Coming up: Yamanote Stories at Pecha Kucha Coventry

Tomorrow I’m one of the presenters at Pecha Kucha Night Coventry, this time in turn part of the Japanese Cultural Festival being run by The Tin Music and Arts.

This means entry is free and there’s karaoke afterwards should you so fancy it!

Using an edited map to navigate around Tokyo

I thought the Japanese theme would be a good excuse to look again at a project I did back in 2006: Sites of Potentiality Guidebooks: Yamanote Line. 29 not-quite-random walks in Tokyo looking for Interesting Things.

PKNCov regulars may remember the Invite Boredom presentation Paul Conneally talked about a year or so ago:

Pecha Kucha Coventry | Vol 8 | Paul Coneally from MINDRIOT PRODUCTIONS on Vimeo.

This is very much a precursor to the Invigilator project and probably sets the scene for most of my practice since then!

See you at the Coal Vaults at 7pm.

Contents May Vary, issue 2

Contents May Vary

Just before I left for Canada I received a big envelope full of copies of the Contents May Vary publication I had some work included in a while ago.

I’ve now got more that I could ever possibly need for my archive purposes, so if you’d like a copy let me know and I’ll send you one.

two kinds of tents

2 done, only another 27 left to go.

Yamanote Line platform jingles

I swear I was looking for a font when I came across this site with sound files of all the jingles played just before Yamanote trains depart from the station.

Here are a few tasters:

Meguro (clockwise)
Shinagawa (clockwise)
Takadanobaba (anticlockwise)

I don’t know why yet, but I’m sure this will come in useful one day!

Yamanote Stories


Checking the feasibility of telling the SoPG: Yamanote stories whilst travelling in between stations on the Yamanote line.

SoPG: Yamanote, revisited

With one thing and another I’ve been spending a lot of time recently working on different aspects of the Sites of Potentiality Guidebooks series.

As well as developing projects to keep pushing the format in new directions, I’ve been looking at how best to present last year’s Yamanote Line project.

Although most of my documentation at the time was done via photography (and a couple of dozen of rather nice tickets – man! I love that silky black finish on the back!) I really don’t want it to turn into some sort of photography project.

So far I have 2 possible solutions…

The first is a website style format where selected photos are presented alongside bilingual word-pictures of each walk. It’s good in that it goes some way to convey the sense of journey and experience, but I feel it’s still quite a passive mode of consumption.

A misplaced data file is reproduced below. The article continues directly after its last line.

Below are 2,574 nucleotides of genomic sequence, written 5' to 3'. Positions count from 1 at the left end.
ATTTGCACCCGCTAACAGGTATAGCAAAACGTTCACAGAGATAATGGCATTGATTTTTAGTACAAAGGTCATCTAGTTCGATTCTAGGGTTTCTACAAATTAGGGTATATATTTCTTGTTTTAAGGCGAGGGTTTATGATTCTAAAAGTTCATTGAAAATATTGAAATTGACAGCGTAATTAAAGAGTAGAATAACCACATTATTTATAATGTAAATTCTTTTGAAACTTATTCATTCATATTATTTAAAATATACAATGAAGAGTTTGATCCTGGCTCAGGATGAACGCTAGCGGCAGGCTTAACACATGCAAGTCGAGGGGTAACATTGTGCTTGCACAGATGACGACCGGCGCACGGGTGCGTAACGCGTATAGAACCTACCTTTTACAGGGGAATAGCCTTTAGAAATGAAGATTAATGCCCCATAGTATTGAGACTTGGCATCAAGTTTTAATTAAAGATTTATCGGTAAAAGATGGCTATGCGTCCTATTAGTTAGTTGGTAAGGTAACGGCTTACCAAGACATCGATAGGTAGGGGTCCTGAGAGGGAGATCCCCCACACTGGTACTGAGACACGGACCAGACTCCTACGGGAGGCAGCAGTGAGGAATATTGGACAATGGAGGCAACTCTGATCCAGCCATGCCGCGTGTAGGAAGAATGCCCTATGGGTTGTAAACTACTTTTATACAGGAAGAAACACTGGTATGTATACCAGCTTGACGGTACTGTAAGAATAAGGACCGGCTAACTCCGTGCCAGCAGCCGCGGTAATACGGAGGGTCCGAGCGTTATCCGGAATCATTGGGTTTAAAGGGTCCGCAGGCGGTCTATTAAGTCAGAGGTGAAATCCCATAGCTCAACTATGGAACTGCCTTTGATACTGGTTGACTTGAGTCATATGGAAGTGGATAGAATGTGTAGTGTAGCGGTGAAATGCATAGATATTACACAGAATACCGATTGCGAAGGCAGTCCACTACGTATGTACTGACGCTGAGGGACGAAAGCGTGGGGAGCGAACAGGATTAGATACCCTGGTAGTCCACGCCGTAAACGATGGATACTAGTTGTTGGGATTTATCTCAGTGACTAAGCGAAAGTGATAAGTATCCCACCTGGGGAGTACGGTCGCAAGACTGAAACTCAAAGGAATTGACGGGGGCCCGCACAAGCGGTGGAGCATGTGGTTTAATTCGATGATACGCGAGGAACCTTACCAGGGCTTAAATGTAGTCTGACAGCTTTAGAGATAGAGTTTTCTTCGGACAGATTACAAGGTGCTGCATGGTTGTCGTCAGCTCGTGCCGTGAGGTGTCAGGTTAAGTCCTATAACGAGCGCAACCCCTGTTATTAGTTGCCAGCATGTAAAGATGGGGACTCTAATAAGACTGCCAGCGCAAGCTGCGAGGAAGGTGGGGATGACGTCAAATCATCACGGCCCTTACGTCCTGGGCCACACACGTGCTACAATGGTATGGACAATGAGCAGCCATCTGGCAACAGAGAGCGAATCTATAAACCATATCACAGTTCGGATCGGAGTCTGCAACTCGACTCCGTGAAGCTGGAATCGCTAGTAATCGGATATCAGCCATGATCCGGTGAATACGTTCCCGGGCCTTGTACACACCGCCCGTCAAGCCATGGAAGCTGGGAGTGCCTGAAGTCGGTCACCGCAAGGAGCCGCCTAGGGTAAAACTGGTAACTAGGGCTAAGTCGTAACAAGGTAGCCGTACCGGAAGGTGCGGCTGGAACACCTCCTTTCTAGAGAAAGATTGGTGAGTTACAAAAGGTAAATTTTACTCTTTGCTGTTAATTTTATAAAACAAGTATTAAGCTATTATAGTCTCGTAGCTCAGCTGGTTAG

I’m carefully describing them as website style because I’d choose to display them under very particular conditions where I can control the appearance. Normally I’d be a lot more inclusive with my web design, but this is me in prima donna control freak mode. So there.

To aid the feedback process though, I’ve uploaded the pages for the first day’s walks so you can have a look here. A change-log can be found at the bottom of this page.

The pages were designed to be viewed in Firefox (available here) with all navigation bars removed, in full screen mode and at a screen resolution of 1024 x 768px.

[Internet Explorer does its own thing and adds in a load of visual elements I don’t want ranging from vertical scrollbars through to blue borders around images. I’m PC-based, but a quick test in Firefox for Mac suggests there may be slight issues with variations in the positioning of the text. YMMV]

Here’s a screenshot of what I see. (Click for larger version)


Solution 2 is performance based:

The time taken to do a complete circuit of the Yamanote line by train is about an hour. With 29 stations that’s a couple of minutes per station. Or, alternatively, a couple of minutes per walk.

During off-peak times, I think a carriage on a Yamanote line train would make the perfect venue for a presentation of the project: in sync with the different locations as myself and my audience (a mixture of pre-arranged and incidental) travel from station to station.

Here’s a draft version of how it might sound…



We shall not cease from exploration…

  • The found translation for the T.S. Eliot quote:

    We shall not cease from exploration
    And the end of all our exploring
    Will be to arrive where we started
    And know the place for the first time.

    has been changed from:


  • queue-jumping

    In preparing various proposals etc over the last few weeks, I looked again at some of my photos from SoPG: Yamanote Line.

    In particular, these ones of queues outside a restaurant in Ōsaki:

    Oosaki queue

    Oosaki queue

    I’ve resolved that next time I get a chance to work in Japan, I’m going to develop a project that relates to the time spent in these queues. I’m sure it could be a good forum for some exchanges. Being in the queue could be the the raison d’être for being in the queue. Perhaps others in the queue could recommend other good queues to be in…

    Ansdell mirror sequence

    Can you apply the old sculpting trick of looking at things in a mirror (to get a more accurate view of what they look like) to an entire street?

    Woodlands Road reflected:

    Yamanote days

    I have now embarked on a tour of Tokyo.

    My guide is a map from the back of a gallery postcard, with all the labels surgically removed.

    map debris

    My starting point is every station on the Yamanote railway line.

    map book

    I’ve been doing it for 2 days now, and I’m halfway round. I don’t know where the map will take me, but there’s always something interesting to be found at the other end…

    Update: this became the Sites of Potentiality: Yamanote Line project.

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